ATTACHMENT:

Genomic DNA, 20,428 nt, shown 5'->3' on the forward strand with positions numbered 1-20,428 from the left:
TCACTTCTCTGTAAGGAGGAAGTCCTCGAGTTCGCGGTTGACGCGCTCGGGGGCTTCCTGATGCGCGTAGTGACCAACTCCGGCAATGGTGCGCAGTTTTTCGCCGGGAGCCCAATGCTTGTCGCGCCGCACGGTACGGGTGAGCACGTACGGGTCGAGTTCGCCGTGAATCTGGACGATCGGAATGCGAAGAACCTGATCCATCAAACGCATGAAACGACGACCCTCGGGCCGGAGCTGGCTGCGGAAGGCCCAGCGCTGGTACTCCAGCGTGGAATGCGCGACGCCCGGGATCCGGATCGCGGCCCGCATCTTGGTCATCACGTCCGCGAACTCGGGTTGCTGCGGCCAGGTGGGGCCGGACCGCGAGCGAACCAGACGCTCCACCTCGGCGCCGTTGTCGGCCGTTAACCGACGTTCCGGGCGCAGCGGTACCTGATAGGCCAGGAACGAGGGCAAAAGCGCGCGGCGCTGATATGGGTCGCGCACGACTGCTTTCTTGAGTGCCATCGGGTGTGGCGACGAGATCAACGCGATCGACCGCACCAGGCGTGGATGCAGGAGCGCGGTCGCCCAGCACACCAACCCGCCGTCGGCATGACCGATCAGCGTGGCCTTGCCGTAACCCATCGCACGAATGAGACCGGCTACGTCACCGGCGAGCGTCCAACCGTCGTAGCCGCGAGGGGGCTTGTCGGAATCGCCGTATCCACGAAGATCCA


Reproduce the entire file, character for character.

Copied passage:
Genomic DNA, 20,428 nt, shown 5'->3' on the forward strand with positions numbered 1-20,428 from the left:
TCACTTCTCTGTAAGGAGGAAGTCCTCGAGTTCGCGGTTGACGCGCTCGGGGGCTTCCTGATGCGCGTAGTGACCAACTCCGGCAATGGTGCGCAGTTTTTCGCCGGGAGCCCAATGCTTGTCGCGCCGCACGGTACGGGTGAGCACGTACGGGTCGAGTTCGCCGTGAATCTGGACGATCGGAATGCGAAGAACCTGATCCATCAAACGCATGAAACGACGACCCTCGGGCCGGAGCTGGCTGCGGAAGGCCCAGCGCTGGTACTCCAGCGTGGAATGCGCGACGCCCGGGATCCGGATCGCGGCCCGCATCTTGGTCATCACGTCCGCGAACTCGGGTTGCTGCGGCCAGGTGGGGCCGGACCGCGAGCGAACCAGACGCTCCACCTCGGCGCCGTTGTCGGCCGTTAACCGACGTTCCGGGCGCAGCGGTACCTGATAGGCCAGGAACGAGGGCAAAAGCGCGCGGCGCTGATATGGGTCGCGCACGACTGCTTTCTTGAGTGCCATCGGGTGTGGCGACGAGATCAACGCGATCGACCGCACCAGGCGTGGATGCAGGAGCGCGGTCGCCCAGCACACCAACCCGCCGTCGGCATGACCGATCAGCGTGGCCTTGCCGTAACCCATCGCACGAATGAGACCGGCTACGTCACCGGCGAGCGTCCAACCGTCGTAGCCGCGAGGGGGCTTGTCGGAATCGCCGTATCCACGAAGATCCA